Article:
Description: Ozone is produced in small quantities in photocopiers and laser printers in the workplace and large quantities in industrial waste water treatment facilities. Carbon filters are commonly used to decompose this unwanted ozone. The three most important factors in producing a filter for this purpose are flow properties, efficiency, and cost. Most ozone decomposition applications require very low back-pressure at modest flow rates. The tradeoff between the number of pores and the size of the pores will be discussed. Typical unfiltered emissions in the workplace are approximately 1 ppm. The maximum permissible exposure limit, PEL, for worker exposure to ozone is 0.1 ppm over 8 hours. Several methods have been examined to increase the efficiency of ozone decomposition. Carbon surfaces were modified with catalysts, the surface activated, and the surface area was increased, in attempts to decompose ozone more effectively. Methods to reduce both the processing and raw material costs were investigated. Several sources of microporous carbon were investigated as ozone decomposition catalysts. Cheaper processing routes including macropore templating, faster drying and extracting methods were also studied.
Date: December 31, 1994
Creator: Whinnery, L.; Coutts, D.; Shen, C.; Adams, R.; Quintana, C. & Showalter, S.
Partner: UNT Libraries Government Documents Department

Mercury speciation measurements on a 10 MW{sub e} coal-fired boiler simulator

Description: The current trends towards deregulation of electric utilities, air toxic regulations and stringent fine particulate emissions reflect an increased need for coal-based research. In response, Babcock and Wilcox invested in the state-of-the-art 100 million Btu/hr (10 MW, equivalent) Clean Environment Development Facility (CEDF) located in Alliance, Ohio. The representative combustion conditions, flow patterns and residence times permit direct scale-up of CEDF test results to commercial boilers and pollution control devices. In cooperation with the U.S. Department of Energy and the Ohio Coal Development Office within the Ohio Office of Development, B&W is employing the CEDF to conduct a five-year project aimed at the development of practical, cost-effective strategies for reducing the emissions of hazardous air pollutants from coal-fired boilers. The project specifically targets the control of mercury, the trace element under close scrutiny by the EPA. Due to the various forms of mercury emissions from coal-fired boilers, accurate mercury speciation measurements are required to develop mercury control strategies. Current uncertainty in the accuracy and mercury speciation capability of mercury sampling methods led B&W to use both EPA Method 29 and the Ontario Hydro procedures to measure mercury emissions from CEDF pollution control devices. A comparison of the speciated mercury emissions is presented.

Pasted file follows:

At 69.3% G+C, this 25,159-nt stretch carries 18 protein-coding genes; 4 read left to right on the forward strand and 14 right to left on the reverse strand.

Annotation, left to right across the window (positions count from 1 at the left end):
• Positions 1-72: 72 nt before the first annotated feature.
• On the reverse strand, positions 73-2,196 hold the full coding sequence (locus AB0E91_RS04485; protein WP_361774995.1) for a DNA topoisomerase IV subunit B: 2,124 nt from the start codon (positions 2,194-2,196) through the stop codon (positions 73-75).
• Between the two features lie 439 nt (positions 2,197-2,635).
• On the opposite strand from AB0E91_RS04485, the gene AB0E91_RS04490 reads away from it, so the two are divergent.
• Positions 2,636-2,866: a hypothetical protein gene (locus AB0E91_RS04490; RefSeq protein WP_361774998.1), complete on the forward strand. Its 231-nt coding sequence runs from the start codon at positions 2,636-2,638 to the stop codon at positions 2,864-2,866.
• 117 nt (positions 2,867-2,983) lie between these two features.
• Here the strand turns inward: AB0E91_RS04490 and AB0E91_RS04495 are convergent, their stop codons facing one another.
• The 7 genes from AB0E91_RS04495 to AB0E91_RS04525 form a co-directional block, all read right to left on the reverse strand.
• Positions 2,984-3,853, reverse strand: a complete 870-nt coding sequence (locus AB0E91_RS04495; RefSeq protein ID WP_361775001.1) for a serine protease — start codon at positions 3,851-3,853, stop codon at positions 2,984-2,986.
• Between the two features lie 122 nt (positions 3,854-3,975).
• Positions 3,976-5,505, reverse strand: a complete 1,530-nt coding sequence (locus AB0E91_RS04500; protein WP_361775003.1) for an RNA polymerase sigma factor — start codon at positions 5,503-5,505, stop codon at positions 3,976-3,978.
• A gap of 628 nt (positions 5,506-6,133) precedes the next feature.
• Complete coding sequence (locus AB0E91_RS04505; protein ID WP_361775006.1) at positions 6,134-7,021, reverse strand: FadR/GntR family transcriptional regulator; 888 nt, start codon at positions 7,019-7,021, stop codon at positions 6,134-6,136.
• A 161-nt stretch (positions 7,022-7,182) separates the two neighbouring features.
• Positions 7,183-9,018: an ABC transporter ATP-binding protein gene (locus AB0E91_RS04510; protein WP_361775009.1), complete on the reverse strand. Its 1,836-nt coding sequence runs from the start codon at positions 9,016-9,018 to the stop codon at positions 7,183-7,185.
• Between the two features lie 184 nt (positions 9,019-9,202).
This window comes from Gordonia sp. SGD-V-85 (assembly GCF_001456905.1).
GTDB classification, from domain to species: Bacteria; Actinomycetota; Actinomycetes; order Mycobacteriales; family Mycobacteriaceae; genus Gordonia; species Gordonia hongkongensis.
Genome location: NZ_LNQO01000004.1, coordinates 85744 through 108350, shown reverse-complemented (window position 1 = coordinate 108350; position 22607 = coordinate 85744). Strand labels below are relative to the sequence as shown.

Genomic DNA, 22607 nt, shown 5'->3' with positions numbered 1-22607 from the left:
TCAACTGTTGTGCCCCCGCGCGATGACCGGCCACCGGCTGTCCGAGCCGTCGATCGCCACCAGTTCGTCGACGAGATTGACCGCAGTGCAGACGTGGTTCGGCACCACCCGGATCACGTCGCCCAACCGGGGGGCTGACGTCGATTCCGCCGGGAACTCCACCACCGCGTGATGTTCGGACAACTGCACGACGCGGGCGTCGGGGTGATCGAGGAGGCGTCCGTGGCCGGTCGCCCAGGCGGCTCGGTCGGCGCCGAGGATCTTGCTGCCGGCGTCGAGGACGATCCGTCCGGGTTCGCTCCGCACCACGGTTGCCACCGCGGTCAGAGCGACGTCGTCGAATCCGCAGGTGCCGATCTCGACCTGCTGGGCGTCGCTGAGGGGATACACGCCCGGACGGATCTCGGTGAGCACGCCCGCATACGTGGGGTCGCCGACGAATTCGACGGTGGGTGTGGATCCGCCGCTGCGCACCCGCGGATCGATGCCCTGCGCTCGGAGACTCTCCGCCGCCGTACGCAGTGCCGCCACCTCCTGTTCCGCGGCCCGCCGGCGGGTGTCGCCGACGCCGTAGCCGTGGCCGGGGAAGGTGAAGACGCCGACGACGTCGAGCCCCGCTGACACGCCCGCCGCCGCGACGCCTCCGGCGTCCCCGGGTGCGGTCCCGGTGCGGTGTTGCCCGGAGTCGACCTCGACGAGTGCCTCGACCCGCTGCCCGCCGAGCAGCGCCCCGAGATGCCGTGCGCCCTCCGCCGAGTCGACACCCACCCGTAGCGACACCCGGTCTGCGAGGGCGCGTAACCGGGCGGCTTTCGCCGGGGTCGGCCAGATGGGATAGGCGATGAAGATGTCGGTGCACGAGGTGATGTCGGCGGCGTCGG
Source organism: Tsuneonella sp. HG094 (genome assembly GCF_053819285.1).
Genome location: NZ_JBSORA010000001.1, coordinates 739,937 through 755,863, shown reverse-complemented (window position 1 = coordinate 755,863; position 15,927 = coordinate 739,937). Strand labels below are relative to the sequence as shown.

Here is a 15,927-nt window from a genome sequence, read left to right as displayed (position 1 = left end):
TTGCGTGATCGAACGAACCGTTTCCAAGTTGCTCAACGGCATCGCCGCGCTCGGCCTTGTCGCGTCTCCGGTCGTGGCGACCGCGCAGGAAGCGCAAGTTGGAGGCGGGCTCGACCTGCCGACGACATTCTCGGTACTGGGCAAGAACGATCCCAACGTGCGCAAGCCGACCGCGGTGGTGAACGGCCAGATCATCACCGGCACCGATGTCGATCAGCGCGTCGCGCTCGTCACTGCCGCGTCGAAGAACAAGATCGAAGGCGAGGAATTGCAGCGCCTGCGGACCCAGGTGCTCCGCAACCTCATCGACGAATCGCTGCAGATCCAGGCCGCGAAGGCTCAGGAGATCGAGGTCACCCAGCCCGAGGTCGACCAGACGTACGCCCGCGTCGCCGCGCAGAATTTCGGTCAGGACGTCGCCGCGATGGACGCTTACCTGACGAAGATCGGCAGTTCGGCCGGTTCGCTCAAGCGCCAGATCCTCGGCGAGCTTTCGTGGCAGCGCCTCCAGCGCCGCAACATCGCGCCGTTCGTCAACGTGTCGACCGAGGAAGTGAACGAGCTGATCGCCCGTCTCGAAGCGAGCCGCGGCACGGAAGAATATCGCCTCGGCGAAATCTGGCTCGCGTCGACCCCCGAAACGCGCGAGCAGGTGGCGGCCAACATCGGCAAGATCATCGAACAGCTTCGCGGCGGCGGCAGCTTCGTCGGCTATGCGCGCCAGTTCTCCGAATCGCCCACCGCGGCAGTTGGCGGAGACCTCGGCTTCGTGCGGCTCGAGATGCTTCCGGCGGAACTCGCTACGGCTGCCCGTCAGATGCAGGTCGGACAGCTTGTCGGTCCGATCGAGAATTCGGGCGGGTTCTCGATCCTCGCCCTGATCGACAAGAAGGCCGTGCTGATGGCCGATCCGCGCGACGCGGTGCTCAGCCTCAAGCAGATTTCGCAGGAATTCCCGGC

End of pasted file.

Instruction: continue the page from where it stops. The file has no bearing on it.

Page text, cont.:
Date: June 1, 1997
Creator: Evans, A.P. & Nevitt, K.D.
Partner: UNT Libraries Government Documents Department

Radical oxidation automotive de-NO{sub x}

Description: The authors describe an experiment to remove NO{sub x} from air-like gas flows by optimizing its oxidation to nitric acid. Their aim is to demonstrate an efficient de-NO{sub x} process that can replace the catalytic converter of today`s automobiles and recover greater engine performance. NO is oxidized to HNO{sub 3} by injecting O{sub 3} from an auxiliary air discharge unit, and the acid is scrubbed by a granular NaOH filter, the final product being NaNO{sub 3}. In theory this scheme requires less engine power than the enthalpy loss through the catalytic converter, and permits engine operation with oxygen-rich fuel mixtures at high compression ratios for peak thermodynamic efficiency. Experiments utilize a glass tube flow reactor with a 20 liter/minute flow mixed from the separate injections of compressed ozonized air and an admixture of 200 ppm of NO in nitrogen from a small pressurized bottle, for net proportions of 89% N{sub 2}, 11% O{sub 2}, 120 ppm NO. Ozone concentration is selected by adjusting the frequency of the repetitive-pulsed coaxial-barrier air discharge cell. For O{sub 3}:NO ratios greater than unity a chain of reactions successively produce NO{sub 2}, NO{sub 3}, and N{sub 2}O{sub 5} which then combines with ambient H{sub 2}O to form HNO{sub 3}. The overall efficiency is dominated by the electrical efficiency of the ozonizer, at present about 30 eV/O{sub 3} within the discharge.
Date: May 1, 1995
Creator: Chang, B. & Garcia, M.
Partner: UNT Libraries Government Documents Department